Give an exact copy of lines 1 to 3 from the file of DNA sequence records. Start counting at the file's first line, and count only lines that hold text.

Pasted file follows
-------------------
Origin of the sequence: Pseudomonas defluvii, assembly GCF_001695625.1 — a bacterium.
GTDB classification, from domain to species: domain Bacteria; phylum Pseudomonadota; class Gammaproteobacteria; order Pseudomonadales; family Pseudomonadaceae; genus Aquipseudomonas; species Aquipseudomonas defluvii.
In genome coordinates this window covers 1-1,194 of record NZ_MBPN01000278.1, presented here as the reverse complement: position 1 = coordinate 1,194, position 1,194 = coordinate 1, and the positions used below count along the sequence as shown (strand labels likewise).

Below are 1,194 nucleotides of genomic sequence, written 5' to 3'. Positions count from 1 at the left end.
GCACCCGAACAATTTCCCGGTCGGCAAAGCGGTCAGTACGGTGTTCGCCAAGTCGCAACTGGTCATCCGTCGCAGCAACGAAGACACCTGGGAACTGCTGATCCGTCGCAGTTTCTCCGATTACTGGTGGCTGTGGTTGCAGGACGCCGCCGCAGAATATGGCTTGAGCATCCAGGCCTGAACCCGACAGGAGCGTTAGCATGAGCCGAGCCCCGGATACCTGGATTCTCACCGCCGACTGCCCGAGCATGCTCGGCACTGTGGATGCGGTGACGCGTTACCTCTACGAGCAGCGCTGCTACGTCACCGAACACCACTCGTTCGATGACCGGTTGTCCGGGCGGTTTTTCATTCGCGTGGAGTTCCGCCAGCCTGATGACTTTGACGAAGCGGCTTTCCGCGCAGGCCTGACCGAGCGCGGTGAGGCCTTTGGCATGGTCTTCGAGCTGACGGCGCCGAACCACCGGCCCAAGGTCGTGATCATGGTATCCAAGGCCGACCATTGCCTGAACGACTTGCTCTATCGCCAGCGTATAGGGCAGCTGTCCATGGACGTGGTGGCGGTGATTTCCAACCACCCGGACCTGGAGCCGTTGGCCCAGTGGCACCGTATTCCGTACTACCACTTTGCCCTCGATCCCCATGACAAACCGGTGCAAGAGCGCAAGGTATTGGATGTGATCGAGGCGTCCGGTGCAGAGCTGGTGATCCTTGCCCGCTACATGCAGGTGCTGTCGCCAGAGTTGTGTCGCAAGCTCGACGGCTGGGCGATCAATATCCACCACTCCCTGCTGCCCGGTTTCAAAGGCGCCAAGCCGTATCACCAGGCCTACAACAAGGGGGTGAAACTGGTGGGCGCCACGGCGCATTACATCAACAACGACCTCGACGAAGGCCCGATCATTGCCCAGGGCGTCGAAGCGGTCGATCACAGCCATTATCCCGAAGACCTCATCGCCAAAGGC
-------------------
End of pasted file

Origin of the sequence: Pseudomonas defluvii, assembly GCF_001695625.1 — a bacterium.
GTDB classification, from domain to species: domain Bacteria; phylum Pseudomonadota; class Gammaproteobacteria; order Pseudomonadales; family Pseudomonadaceae; genus Aquipseudomonas; species Aquipseudomonas defluvii.
In genome coordinates this window covers 1-1,194 of record NZ_MBPN01000278.1, presented here as the reverse complement: position 1 = coordinate 1,194, position 1,194 = coordinate 1, and the positions used below count along the sequence as shown (strand labels likewise).